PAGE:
Kids surfing Net without a net?
June 11, 2008 · Updated 9:04 AM
Local forum reveals some parents
naiveté of Internet.
There werent any audible gasps or visibly dropped jaws, but a recent video presentation at an Internet safety forum revealed a disturbing sequence of events.
In an Internet chat room, a little white cursor clicked away on a young teens screen name and user profile, compiling bits and pieces of information. After plugging some of the information into an Internet search engine, the little cursor had discovered the teens real name, that of her brother and parents, the location of her school and her home address.
The video was time-lapsed, but in reality it didnt take that long for the information to be found.
In all, about 20 minutes.
The video was part of a presentation given recently by Seattle Police Detective Garry Jackson at Central Kitsap High School. Jackson has been heading up Seattles Internet Crimes Against Children Task Force since January.
It was disturbing, to be sure, but perhaps even more disturbing were the questions raised by parents.
One asked if it was illegal to distribute pornography on the Net.
Another followed up by asking if homosexual pornography was illegal.
Several questioned how social networking sites like MySpace work.
For the record, yes, porn is legal, so long as it doesnt cross the line into child pornography. And for those who didnt know, MySpace pages are a dime a dozen and theres not much stopping kids from lying about their age to meet the 14-year-old minimum to join the site.
I think parents dont realize what their kids are doing, said Leah Meadows, co-president of the Central Kitsap Junior High School PTSA group that brought Jackson in for the presentation.
Likewise, many kids often dont realize what friends they meet on the Net are doing, what their intentions are or who they really are.
If our kids can lie online to get something they want (like a MySpace page) ... what are the chances someone else is lying to them? Jackson said.
Patrolling the Net in Kitsap County
The Kitsap County Sheriffs Office doesnt distinguish between offenses committed online, over the phone or in person for the crime of communicating with a minor for immoral purposes. Since 2000, however, there have been 106 complaints pertaining to that offense within the Kitsap Sheriffs jurisdiction not counting local jurisdictions, like Bremerton or Bainbridge Island.
While there arent any official numbers to argue the severity of Internet crimes against children in the county, the sheriffs office receives complaints at least once a week, said Deputy Scott Wilson, spokesman for the Kitsap County Sheriffs Office.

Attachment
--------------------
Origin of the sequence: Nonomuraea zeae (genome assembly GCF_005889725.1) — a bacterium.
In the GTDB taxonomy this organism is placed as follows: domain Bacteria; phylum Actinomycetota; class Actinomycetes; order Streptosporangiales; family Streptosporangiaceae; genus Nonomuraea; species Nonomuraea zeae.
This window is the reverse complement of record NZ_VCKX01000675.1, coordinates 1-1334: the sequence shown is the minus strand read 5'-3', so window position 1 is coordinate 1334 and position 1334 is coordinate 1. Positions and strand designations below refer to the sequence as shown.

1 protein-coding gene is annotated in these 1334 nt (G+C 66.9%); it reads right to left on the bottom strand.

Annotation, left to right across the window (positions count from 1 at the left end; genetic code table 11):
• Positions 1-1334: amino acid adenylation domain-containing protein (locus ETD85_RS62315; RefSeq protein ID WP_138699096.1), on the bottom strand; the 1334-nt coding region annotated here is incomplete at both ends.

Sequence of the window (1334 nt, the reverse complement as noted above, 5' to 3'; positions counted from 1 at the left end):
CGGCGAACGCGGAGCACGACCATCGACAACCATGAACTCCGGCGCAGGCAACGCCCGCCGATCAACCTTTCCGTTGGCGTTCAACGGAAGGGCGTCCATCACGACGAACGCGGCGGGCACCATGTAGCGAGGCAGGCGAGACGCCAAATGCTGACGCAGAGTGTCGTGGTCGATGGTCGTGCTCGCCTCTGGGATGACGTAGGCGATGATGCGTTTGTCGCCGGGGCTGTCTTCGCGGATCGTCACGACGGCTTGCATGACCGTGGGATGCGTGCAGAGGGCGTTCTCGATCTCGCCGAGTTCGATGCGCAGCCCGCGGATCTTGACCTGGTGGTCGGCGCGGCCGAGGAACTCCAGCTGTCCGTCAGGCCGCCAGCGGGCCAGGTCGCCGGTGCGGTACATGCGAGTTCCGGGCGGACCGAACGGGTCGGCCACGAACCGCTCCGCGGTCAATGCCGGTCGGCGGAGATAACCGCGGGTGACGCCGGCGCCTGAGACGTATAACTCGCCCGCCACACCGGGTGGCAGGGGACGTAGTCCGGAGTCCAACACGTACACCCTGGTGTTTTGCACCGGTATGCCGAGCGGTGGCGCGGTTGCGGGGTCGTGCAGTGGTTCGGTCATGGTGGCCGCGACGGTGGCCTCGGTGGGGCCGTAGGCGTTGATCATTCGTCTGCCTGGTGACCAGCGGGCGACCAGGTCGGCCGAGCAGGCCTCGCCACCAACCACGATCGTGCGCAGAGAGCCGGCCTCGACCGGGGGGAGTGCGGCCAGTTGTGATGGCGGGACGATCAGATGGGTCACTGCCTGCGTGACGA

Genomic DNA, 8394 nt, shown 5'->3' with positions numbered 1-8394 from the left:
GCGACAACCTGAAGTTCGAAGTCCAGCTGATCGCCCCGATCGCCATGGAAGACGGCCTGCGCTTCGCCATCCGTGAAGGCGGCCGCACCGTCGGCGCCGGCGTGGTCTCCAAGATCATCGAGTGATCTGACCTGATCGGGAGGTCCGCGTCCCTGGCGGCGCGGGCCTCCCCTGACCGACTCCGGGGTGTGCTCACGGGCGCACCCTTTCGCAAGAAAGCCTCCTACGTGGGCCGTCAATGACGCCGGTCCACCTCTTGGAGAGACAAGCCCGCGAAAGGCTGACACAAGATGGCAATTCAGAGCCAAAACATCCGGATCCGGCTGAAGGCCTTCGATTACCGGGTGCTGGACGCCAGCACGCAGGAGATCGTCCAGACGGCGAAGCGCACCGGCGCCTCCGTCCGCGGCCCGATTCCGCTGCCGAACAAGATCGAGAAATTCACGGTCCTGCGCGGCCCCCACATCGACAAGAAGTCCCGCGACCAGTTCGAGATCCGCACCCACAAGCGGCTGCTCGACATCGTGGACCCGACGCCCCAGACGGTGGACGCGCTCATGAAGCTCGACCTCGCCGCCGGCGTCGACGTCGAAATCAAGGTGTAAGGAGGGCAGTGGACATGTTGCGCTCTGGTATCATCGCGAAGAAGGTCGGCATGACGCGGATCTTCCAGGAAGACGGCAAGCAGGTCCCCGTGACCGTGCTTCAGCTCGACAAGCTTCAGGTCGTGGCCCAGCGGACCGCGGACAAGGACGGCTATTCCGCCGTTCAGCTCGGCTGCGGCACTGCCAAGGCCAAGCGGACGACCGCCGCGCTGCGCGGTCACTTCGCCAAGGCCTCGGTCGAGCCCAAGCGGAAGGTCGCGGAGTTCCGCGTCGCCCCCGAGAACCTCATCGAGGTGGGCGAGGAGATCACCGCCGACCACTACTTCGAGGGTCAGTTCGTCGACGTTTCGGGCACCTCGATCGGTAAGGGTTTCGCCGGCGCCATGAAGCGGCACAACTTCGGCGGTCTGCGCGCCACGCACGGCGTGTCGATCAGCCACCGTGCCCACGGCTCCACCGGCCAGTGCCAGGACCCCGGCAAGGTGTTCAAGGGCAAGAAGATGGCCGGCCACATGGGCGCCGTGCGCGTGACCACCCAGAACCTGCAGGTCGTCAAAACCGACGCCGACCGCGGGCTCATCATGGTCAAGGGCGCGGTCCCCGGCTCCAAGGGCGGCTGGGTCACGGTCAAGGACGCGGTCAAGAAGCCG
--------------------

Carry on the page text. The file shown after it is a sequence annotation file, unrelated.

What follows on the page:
Its definitely a concern, he said. Youll get a lot of people out there passing themselves off as the age and gender of their victims when in fact theyre a sexual predator.
To combat the situation, the sheriffs office has employed detectives specifically to investigate Internet crimes and has gone outside the agency for help with offenders. The sheriffs office also hosts periodic talks at local schools to inform students, teachers and parents on the potential dangers of surfing the Web.
Keeping an i on student surfing
The Central Kitsap School District also has thrown its hat into the Internet safety education ring by offering education through a non-profit organization called i-SAFE.
Adopted about three years ago, i-SAFEs curriculum is provided free of charge through the U.S. Department of Justices Office of Juvenile Justice and Delinquency Prevention.
We thought that it did a pretty good job of explaining the Internet as a cyber community, CKSD Coordinator of Instructional Technology David Guertin said.
The curriculum consists of a series of online videos that purport to train educators in Internet safety and pass that information along to students.
Our expectation is that its being used at all the schools, Guertin said. So I guess I could say its required, yes.
The district also employs Internet filters to block access to sites that feature objectionable content, such as pornography, hate speech, weapons making and more.
The curriculum is a step up from what the district formerly provided, which was to say, next to nothing, but it may still be leaving a bit to be desired.
I think we have a definite lack on that part, Meadows said of Internet safety education. I know they (CKSD) have a problem with it. Some cyber-bullying has gone on at the junior high (CKJH).
Guertin wouldnt go so far as to criticize the material or his department, but he did admit that more education would be better.
I think were always looking for opportunities, but with so much on our plates (its hard to do), he said.
Another area the district could be lacking in is parent education. Right now, parents may receive bits of information on i-SAFE at parent nights and during visits with teachers, but theres no formal education seminar or class for parents to attend.
I think a lot of parents are looking for that kind of information, Guertin said.
crusade to get parents more involved
That could change as Meadows and her colleagues look to increase student and parent awareness of Internet dangers. Meadows PTSA talked with Jackson soon after the forum and is looking into bringing another forum to CKHS sometime in the fall.
It was kind of like a pilot (for the PTSA), she said. I think its very needed in this day and age.
The recent forum was directed mainly at parents and older students middle- and high school-aged due to the content of the presentation.
But Meadows stressed that Internet safety and education is something that everyone can benefit from.
We really want to push it, too, especially in the elementaries, she said.